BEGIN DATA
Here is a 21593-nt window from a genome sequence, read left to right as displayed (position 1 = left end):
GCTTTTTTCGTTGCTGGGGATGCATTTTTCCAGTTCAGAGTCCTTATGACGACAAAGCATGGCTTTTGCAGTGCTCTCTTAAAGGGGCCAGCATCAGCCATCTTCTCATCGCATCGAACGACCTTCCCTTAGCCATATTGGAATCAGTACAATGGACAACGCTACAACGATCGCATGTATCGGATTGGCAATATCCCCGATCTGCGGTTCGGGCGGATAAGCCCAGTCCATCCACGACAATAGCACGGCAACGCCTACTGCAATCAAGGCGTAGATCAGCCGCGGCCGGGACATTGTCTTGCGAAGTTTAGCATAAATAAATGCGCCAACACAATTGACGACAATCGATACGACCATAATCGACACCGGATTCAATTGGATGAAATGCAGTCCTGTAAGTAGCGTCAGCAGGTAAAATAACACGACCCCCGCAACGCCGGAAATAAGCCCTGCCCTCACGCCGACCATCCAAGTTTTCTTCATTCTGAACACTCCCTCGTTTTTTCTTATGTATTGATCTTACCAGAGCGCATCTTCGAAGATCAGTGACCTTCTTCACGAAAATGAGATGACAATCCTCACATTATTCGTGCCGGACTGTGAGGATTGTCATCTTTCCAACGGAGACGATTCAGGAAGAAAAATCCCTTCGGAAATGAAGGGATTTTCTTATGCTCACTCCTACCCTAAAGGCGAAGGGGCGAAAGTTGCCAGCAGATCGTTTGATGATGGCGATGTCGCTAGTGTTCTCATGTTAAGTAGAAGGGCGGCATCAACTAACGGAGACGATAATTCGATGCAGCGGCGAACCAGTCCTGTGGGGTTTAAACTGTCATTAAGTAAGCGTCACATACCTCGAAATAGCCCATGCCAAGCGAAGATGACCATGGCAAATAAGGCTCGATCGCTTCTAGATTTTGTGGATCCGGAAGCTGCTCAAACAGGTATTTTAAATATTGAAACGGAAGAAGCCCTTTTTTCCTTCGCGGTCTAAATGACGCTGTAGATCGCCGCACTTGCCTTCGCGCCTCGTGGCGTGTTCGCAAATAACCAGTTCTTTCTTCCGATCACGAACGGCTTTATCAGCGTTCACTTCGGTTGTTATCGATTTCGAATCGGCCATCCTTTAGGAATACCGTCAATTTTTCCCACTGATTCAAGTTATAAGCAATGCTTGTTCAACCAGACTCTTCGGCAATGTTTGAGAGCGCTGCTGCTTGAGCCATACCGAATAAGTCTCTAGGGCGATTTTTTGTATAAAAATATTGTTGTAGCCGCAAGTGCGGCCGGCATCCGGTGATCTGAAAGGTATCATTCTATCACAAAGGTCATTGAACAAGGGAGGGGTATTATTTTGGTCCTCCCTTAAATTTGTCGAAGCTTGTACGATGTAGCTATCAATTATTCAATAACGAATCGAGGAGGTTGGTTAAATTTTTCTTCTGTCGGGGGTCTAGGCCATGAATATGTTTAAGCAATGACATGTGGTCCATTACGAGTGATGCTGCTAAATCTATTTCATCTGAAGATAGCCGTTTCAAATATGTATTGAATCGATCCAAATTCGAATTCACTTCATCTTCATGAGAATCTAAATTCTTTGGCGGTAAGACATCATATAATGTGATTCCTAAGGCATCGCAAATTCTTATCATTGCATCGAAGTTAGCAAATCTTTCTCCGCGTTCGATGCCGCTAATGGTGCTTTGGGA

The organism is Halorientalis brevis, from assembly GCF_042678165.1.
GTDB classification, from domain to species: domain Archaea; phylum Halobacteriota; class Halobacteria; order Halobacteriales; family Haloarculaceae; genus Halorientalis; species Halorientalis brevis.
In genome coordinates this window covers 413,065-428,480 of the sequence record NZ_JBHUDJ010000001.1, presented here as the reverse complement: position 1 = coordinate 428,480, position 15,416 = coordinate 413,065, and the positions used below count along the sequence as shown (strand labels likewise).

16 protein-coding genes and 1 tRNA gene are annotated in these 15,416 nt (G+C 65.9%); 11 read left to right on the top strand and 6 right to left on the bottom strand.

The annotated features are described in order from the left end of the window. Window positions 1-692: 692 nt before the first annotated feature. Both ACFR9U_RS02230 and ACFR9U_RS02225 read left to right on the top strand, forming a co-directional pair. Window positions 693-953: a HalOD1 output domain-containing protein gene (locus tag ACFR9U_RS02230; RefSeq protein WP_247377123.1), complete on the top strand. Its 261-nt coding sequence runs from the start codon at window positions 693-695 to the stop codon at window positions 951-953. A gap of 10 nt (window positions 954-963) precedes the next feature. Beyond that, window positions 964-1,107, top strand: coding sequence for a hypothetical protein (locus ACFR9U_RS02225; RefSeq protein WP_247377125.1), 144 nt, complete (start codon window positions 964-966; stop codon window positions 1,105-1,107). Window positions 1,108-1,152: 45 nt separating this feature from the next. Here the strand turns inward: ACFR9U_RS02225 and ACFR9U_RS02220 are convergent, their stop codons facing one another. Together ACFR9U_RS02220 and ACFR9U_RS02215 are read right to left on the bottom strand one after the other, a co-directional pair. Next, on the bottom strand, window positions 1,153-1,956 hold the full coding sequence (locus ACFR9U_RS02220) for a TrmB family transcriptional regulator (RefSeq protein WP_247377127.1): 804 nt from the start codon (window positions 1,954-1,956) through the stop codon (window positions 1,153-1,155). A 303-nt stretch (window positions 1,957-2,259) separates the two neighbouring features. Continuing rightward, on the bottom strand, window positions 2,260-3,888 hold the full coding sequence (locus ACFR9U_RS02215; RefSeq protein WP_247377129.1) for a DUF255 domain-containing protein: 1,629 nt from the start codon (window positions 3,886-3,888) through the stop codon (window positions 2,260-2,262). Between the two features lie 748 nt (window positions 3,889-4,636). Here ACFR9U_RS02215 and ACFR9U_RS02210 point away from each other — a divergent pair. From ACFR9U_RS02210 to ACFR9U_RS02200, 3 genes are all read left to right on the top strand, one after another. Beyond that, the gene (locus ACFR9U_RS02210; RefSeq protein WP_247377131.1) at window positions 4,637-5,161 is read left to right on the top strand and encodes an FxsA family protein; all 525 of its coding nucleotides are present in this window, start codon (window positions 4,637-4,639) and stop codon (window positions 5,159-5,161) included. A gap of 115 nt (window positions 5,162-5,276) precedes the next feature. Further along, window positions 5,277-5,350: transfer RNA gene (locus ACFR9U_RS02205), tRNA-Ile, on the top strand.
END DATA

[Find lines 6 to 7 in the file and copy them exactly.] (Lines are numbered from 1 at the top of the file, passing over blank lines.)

16 protein-coding genes and 1 tRNA gene are annotated in these 15,416 nt (G+C 65.9%); 11 read left to right on the top strand and 6 right to left on the bottom strand.

The annotated features are described in order from the left end of the window. Window positions 1-692: 692 nt before the first annotated feature. Both ACFR9U_RS02230 and ACFR9U_RS02225 read left to right on the top strand, forming a co-directional pair. Window positions 693-953: a HalOD1 output domain-containing protein gene (locus tag ACFR9U_RS02230; RefSeq protein WP_247377123.1), complete on the top strand. Its 261-nt coding sequence runs from the start codon at window positions 693-695 to the stop codon at window positions 951-953. A gap of 10 nt (window positions 954-963) precedes the next feature. Beyond that, window positions 964-1,107, top strand: coding sequence for a hypothetical protein (locus ACFR9U_RS02225; RefSeq protein WP_247377125.1), 144 nt, complete (start codon window positions 964-966; stop codon window positions 1,105-1,107). Window positions 1,108-1,152: 45 nt separating this feature from the next. Here the strand turns inward: ACFR9U_RS02225 and ACFR9U_RS02220 are convergent, their stop codons facing one another. Together ACFR9U_RS02220 and ACFR9U_RS02215 are read right to left on the bottom strand one after the other, a co-directional pair. Next, on the bottom strand, window positions 1,153-1,956 hold the full coding sequence (locus ACFR9U_RS02220) for a TrmB family transcriptional regulator (RefSeq protein WP_247377127.1): 804 nt from the start codon (window positions 1,954-1,956) through the stop codon (window positions 1,153-1,155). A 303-nt stretch (window positions 1,957-2,259) separates the two neighbouring features. Continuing rightward, on the bottom strand, window positions 2,260-3,888 hold the full coding sequence (locus ACFR9U_RS02215; RefSeq protein WP_247377129.1) for a DUF255 domain-containing protein: 1,629 nt from the start codon (window positions 3,886-3,888) through the stop codon (window positions 2,260-2,262). Between the two features lie 748 nt (window positions 3,889-4,636). Here ACFR9U_RS02215 and ACFR9U_RS02210 point away from each other — a divergent pair. From ACFR9U_RS02210 to ACFR9U_RS02200, 3 genes are all read left to right on the top strand, one after another. Beyond that, the gene (locus ACFR9U_RS02210; RefSeq protein WP_247377131.1) at window positions 4,637-5,161 is read left to right on the top strand and encodes an FxsA family protein; all 525 of its coding nucleotides are present in this window, start codon (window positions 4,637-4,639) and stop codon (window positions 5,159-5,161) included. A gap of 115 nt (window positions 5,162-5,276) precedes the next feature. Further along, window positions 5,277-5,350: transfer RNA gene (locus ACFR9U_RS02205), tRNA-Ile, on the top strand.